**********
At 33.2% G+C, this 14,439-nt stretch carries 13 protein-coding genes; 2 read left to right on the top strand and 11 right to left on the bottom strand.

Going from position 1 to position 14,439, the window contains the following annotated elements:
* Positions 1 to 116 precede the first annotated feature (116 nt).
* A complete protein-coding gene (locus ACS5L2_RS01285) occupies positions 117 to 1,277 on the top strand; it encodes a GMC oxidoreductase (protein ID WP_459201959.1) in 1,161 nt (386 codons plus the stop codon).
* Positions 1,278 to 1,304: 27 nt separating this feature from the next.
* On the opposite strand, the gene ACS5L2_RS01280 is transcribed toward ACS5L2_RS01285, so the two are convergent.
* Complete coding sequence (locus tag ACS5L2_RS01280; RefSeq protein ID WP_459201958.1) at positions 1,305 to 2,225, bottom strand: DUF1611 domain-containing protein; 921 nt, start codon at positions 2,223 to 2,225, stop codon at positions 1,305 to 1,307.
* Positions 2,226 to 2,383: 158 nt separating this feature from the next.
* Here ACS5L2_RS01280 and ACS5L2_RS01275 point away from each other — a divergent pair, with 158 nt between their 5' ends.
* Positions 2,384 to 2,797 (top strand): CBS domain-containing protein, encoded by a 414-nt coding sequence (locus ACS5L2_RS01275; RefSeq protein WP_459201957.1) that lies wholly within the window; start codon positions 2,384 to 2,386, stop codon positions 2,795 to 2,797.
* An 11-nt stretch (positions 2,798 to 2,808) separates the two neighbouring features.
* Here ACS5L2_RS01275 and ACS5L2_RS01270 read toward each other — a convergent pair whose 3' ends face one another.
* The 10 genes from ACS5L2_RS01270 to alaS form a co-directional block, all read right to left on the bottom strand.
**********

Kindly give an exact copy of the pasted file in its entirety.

At 33.2% G+C, this 14,439-nt stretch carries 13 protein-coding genes; 2 read left to right on the top strand and 11 right to left on the bottom strand.

Going from position 1 to position 14,439, the window contains the following annotated elements:
* Positions 1 to 116 precede the first annotated feature (116 nt).
* A complete protein-coding gene (locus ACS5L2_RS01285) occupies positions 117 to 1,277 on the top strand; it encodes a GMC oxidoreductase (protein ID WP_459201959.1) in 1,161 nt (386 codons plus the stop codon).
* Positions 1,278 to 1,304: 27 nt separating this feature from the next.
* On the opposite strand, the gene ACS5L2_RS01280 is transcribed toward ACS5L2_RS01285, so the two are convergent.
* Complete coding sequence (locus tag ACS5L2_RS01280; RefSeq protein ID WP_459201958.1) at positions 1,305 to 2,225, bottom strand: DUF1611 domain-containing protein; 921 nt, start codon at positions 2,223 to 2,225, stop codon at positions 1,305 to 1,307.
* Positions 2,226 to 2,383: 158 nt separating this feature from the next.
* Here ACS5L2_RS01280 and ACS5L2_RS01275 point away from each other — a divergent pair, with 158 nt between their 5' ends.
* Positions 2,384 to 2,797 (top strand): CBS domain-containing protein, encoded by a 414-nt coding sequence (locus ACS5L2_RS01275; RefSeq protein WP_459201957.1) that lies wholly within the window; start codon positions 2,384 to 2,386, stop codon positions 2,795 to 2,797.
* An 11-nt stretch (positions 2,798 to 2,808) separates the two neighbouring features.
* Here ACS5L2_RS01275 and ACS5L2_RS01270 read toward each other — a convergent pair whose 3' ends face one another.
* The 10 genes from ACS5L2_RS01270 to alaS form a co-directional block, all read right to left on the bottom strand.